Richard Buckley explained that the noise nuisance team worked 7 days a week and that the times the service was open varied depending on which day of the week it was with a longer service from Thursday to the early hours of Monday morning.

 

The number of complaints about noise received during the day had risen by 14% largely due to increased construction. Officers had started to do more proactive work to try to limit the number of complaints about construction noise, with more S.60 notices being issued and more enforceable technical specifications being included in these notices.

 

28% more complaints about noise at night had also been received, and these were generally about music. There were no real preventative options open to officers and so there had been a larger percentage increase in enforcement notices issued than for construction noise.

 

Councillor Cassidy asked whether the Council used a noise reporting application. Richard Buckley explained that noise had to be witnessed for officers to be able to take action, and so these applications were of little value to officers. Ann Ramage said that the council’s telephone hotline was well known and well used.

 

Councillor Hamilton said that he was pleased that the sharing of the service had allowed longer service hours and for more officers to be available to respond. He asked whether there was demand for the service between 5am and the service restarting at either 7.30am or 9am. Richard Buckley explained that there tended to be few issues in the morning.

 

The Chair asked whether there were some parts of the borough which suffered more noise complaints. Richard Buckley said that there were more complaints in town centres, but that complaints were received regularly from all over the borough.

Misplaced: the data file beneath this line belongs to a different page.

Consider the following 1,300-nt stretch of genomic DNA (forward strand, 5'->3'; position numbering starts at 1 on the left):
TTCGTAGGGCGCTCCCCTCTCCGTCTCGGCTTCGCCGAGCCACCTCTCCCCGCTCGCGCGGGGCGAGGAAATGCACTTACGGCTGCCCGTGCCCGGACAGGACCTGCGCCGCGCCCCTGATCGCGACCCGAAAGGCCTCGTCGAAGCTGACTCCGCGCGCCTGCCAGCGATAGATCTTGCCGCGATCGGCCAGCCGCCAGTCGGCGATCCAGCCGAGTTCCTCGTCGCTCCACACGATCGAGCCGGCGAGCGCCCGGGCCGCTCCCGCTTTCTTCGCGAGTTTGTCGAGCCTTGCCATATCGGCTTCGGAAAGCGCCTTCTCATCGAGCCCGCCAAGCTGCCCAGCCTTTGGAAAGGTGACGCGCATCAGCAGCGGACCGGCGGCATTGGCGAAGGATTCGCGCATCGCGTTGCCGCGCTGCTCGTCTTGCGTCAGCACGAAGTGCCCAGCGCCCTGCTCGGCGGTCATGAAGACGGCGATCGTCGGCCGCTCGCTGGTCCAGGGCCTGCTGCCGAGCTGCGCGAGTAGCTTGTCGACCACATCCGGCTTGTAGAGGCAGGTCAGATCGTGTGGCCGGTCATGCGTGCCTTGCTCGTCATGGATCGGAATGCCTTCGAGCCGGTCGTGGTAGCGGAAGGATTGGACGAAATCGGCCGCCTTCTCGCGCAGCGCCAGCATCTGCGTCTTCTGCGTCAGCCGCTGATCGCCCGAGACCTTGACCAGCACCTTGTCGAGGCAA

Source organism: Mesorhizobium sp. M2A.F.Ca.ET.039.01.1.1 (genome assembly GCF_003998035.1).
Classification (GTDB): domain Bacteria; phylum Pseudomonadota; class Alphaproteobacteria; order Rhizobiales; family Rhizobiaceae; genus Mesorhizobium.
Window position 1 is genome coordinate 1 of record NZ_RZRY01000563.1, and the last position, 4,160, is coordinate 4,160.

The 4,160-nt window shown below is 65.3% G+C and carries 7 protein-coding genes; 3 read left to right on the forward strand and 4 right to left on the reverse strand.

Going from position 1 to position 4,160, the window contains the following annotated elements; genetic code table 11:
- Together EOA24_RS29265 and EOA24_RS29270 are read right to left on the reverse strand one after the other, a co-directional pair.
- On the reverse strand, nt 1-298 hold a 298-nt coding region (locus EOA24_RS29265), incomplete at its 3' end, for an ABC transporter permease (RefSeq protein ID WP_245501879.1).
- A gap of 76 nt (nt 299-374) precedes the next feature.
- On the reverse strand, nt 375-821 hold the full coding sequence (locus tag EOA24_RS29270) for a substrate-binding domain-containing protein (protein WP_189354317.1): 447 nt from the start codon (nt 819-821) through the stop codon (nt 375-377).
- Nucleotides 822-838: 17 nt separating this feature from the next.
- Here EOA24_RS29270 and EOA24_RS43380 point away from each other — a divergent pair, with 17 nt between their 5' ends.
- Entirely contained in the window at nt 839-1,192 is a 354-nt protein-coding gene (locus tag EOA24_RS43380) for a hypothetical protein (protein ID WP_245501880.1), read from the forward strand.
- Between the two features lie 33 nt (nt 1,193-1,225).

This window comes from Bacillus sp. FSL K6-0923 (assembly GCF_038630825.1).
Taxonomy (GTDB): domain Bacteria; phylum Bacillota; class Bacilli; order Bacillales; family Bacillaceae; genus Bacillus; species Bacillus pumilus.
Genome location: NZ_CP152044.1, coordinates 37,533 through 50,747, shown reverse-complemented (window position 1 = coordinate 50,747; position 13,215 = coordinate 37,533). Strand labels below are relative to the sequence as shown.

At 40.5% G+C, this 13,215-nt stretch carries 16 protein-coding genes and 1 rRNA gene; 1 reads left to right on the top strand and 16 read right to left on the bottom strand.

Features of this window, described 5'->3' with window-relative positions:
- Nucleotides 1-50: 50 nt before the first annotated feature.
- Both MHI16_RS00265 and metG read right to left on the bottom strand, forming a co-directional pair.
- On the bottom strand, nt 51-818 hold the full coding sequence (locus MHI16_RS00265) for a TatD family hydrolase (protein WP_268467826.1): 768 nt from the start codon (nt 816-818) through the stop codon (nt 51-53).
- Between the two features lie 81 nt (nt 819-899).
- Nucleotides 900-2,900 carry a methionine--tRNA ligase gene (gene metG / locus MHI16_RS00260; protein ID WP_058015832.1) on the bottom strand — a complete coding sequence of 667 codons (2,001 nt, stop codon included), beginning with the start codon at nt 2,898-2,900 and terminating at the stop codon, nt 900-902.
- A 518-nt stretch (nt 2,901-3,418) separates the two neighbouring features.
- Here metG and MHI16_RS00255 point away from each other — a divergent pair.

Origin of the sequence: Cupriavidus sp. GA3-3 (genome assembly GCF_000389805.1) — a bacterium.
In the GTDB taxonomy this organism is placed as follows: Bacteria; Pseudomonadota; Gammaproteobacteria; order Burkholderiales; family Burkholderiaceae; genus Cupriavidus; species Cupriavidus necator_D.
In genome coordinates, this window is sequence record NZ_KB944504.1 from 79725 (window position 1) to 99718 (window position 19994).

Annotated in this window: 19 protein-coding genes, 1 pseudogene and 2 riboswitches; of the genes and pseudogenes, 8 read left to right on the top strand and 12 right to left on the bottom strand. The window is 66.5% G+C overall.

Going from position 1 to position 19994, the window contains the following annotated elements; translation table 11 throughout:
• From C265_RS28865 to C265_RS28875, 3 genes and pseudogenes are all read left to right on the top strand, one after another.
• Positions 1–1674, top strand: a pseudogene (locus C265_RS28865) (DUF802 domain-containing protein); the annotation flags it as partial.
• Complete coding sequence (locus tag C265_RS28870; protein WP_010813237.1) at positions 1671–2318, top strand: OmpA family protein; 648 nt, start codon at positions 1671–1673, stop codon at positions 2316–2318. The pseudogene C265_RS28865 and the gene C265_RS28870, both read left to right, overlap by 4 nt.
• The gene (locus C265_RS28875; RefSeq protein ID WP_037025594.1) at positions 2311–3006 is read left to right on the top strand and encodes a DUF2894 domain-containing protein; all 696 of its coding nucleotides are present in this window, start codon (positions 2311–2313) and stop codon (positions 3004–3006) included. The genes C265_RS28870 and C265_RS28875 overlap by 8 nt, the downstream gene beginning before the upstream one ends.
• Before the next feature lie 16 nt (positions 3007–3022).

Richard Buckley moved on to explain that the council had introduced a Public Spaces Protection Order at Shepherd’s Bush Station to deal with nuisance noise created by buskers. He explained that Councillor Harcourt, Cabinet Member for Environment, Transport and Residents’ Services, had asked for the committee’s views on three options to control busking in the borough. The options were:

-       A Hammersmith and Fulham Busking Policy

-       A Licensing Scheme for Buskers

-       Joining BuskinLondon, a scheme promoted by the previous Mayor of London

 

Councillor Dewhirst said that he was concerned that licensing would be costly for both the council and buskers. He also felt that businesses, especially those in the borough’s town centres, ought to be consulted on the options. Richard Buckley agreed that licensing might well be expensive, and added that the current fees for BuskinLondon were quite high, although it was proving effective in Kensington and Chelsea.

 

Committee members agreed that a Hammersmith and Fulham policy would be the most cost effective option and that it would allow officers to encourage people to busk well. Councillor Fennimore, Cabinet Member for Social Inclusion, noted that there had been issues with amplified noise and asked that the use of amplifiers be restricted by the policy. The Chair suggested  ...  view the full minutes text for item 6.

7.

Policing & Crime Update pdf icon PDF 243 KB

Minutes:

Claire Rai, Head of Community Safety, introduced the report explaining that the council paid for additional police officers on the borough’s streets and that the current administration had increased the number of officers it funded from 36 to 44. The council funded police officers worked closely with council staff and were of real benefit to many services. The council’s additional funding meant that the borough had eight constables who were each responsible for local policing issues in two wards as well as a crime prevention design adviser and a  gangs outreach officer.

 

Police officers carried out joint enforcement of PSPOs and borough wide orders, such as the controlled drinking zone, each day. Each week joint weapons sweeps were carried out with the parks police and neighbourhood wardens service, whilst each month joint rough sleeping patrols were undertaken. Quarterly ‘days of action’ involving a wide range of partners took place focussing on the council’s priorities.